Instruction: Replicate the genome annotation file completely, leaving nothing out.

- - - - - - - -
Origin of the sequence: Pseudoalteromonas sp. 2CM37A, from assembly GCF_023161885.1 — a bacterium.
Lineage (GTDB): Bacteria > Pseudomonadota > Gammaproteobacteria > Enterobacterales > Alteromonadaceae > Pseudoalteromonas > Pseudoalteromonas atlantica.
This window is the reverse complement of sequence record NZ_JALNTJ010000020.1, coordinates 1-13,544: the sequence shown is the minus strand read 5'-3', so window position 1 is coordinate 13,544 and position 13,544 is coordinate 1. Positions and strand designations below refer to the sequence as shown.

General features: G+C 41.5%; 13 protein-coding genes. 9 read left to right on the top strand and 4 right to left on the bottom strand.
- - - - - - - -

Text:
Origin of the sequence: Pseudoalteromonas sp. 2CM37A, from assembly GCF_023161885.1 — a bacterium.
Lineage (GTDB): Bacteria > Pseudomonadota > Gammaproteobacteria > Enterobacterales > Alteromonadaceae > Pseudoalteromonas > Pseudoalteromonas atlantica.
This window is the reverse complement of sequence record NZ_JALNTJ010000020.1, coordinates 1-13,544: the sequence shown is the minus strand read 5'-3', so window position 1 is coordinate 13,544 and position 13,544 is coordinate 1. Positions and strand designations below refer to the sequence as shown.

General features: G+C 41.5%; 13 protein-coding genes. 9 read left to right on the top strand and 4 right to left on the bottom strand.